- Chronic bronchitis
- Reactive airway disease
- Environmental allergies
- Cystic fibrosis
- Chronic obstructive pulmonary disease (COPD)
HEPA filters are also a popular option in warehouses and medical facilities due to their dependable performance. When installed correctly, a HEPA filter helps block the flow of hazardous particles and infectious viruses. This is important in facilities where workers or patients may come in contact with disease-causing particles.
Parents often use HEPA filters to protect their family from harmful particles in the home. HEPA filters are also useful for pet owners, especially if their pets shed often or track in excessive amounts of dirt and pollen.
WHAT ARE THE DISADVANTAGES OF HEPA FILTERS?
While HEPA filters have numerous advantages, there are a couple minor disadvantages. HEPA filters do not filter some gasses, including chemical vapors and cigarette smoke. These filters also fail to neutralize odors, so your home or business may still smell unpleasant even after many of the particles are removed.
However, you can tackle this potential problem by using a second filter with your HEPA filter. Choose a filter made from activated charcoal if odor absorption is a priority.
You can also use a HEPA filter with a prefilter. A prefilter goes in front of a HEPA filter and can capture large particles, such as hair or chunks of dirt. Smaller particles pass through the prefilter and become lodged in the HEPA filter.
It’s also worth noting that HEPA filters are fragile. It’s easy to break or damage a HEPA filter if you drop it or insert it into your appliance too roughly. HEPA filters may also come with higher price tags than other types of filters, though the benefits arguably outweigh the extra cost. You may even save money on medical expenses if your HEPA filter captures particles that trigger asthma attacks or allergic reactions.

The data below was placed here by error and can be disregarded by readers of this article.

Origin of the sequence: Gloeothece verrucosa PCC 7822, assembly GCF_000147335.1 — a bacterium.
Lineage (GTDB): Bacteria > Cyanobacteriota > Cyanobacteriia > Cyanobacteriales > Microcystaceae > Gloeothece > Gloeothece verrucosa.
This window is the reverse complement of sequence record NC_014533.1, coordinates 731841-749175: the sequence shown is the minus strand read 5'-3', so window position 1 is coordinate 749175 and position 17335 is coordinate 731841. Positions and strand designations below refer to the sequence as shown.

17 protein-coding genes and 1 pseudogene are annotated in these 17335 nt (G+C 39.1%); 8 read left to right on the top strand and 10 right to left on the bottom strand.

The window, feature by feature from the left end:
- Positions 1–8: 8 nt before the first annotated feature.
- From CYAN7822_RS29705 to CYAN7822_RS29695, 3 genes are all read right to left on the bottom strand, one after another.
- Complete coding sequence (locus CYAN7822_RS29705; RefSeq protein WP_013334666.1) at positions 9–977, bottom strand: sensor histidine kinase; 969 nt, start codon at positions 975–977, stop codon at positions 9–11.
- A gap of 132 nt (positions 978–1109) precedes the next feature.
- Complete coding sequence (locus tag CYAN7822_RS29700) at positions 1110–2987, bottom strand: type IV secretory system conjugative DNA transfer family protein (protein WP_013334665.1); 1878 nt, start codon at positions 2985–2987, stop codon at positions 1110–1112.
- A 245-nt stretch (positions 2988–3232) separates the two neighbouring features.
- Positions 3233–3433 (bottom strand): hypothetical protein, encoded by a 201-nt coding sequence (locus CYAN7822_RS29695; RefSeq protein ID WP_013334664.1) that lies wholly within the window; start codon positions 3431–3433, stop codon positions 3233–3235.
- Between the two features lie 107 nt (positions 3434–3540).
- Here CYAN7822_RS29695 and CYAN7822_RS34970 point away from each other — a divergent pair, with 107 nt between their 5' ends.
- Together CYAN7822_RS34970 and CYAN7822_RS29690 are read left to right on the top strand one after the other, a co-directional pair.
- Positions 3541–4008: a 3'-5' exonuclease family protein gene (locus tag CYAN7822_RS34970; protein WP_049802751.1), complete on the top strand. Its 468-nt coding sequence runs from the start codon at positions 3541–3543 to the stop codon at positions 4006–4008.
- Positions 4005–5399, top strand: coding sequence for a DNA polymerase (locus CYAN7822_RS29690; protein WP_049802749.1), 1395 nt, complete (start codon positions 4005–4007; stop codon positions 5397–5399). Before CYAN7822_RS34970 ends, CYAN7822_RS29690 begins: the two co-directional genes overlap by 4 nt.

CHOOSING THE RIGHT HEPA FILTER FOR YOUR NEEDS
When shopping for a HEPA filter, consider your budget, health and personal preferences. Keep in mind HEPA filters are not permanent; you must change them at least once a year, sometimes as often as once a month. It’s also important to install HEPA filters correctly or find someone who can. A poorly installed HEPA filter does not effectively capture microscopic particles.
The United States Department of Energy requires HEPA filters to meet strict guidelines before receiving HEPA classification. Watch out for brands that attempt to pass off knockoff filters as authentic HEPA filters. Clues include terms such as “HEPA-like” or “HEPA-style” on the packing. Air filters with these terms are not authentic HEPA filters even though they mimic the style and design of HEPA products.
Many homeowners install HEPA filters in their furnaces so they can trap unwanted particles. If you have allergies or a respiratory condition, you may also want to use HEPA filters in your vacuum and air purifying systems. Keep in mind that HEPA filters capture particles, but they do not kill live microbes. You may want to combine your HEPA filter with an antimicrobial layer of protection.
- HEPA filters typically capture particles as small as 0.3 micrometers, though some HEPA filters block debris as small as 0.1 micrometers.
- These filters help protect the health of kids, adults and pets.
- You can install HEPA filters in your furnace or vacuum, but filters are also available for motor vehicles and air purifiers.
- Prices for HEPA filters are often higher than traditional filters, but the benefits may outweigh the additional cost.
If you decide to purchase a HEPA filter, install it carefully and be prepared to change it according to the manufacturer’s recommended schedule. This helps prolong the life of your filter so you receive the maximum benefits of its filtration-friendly design.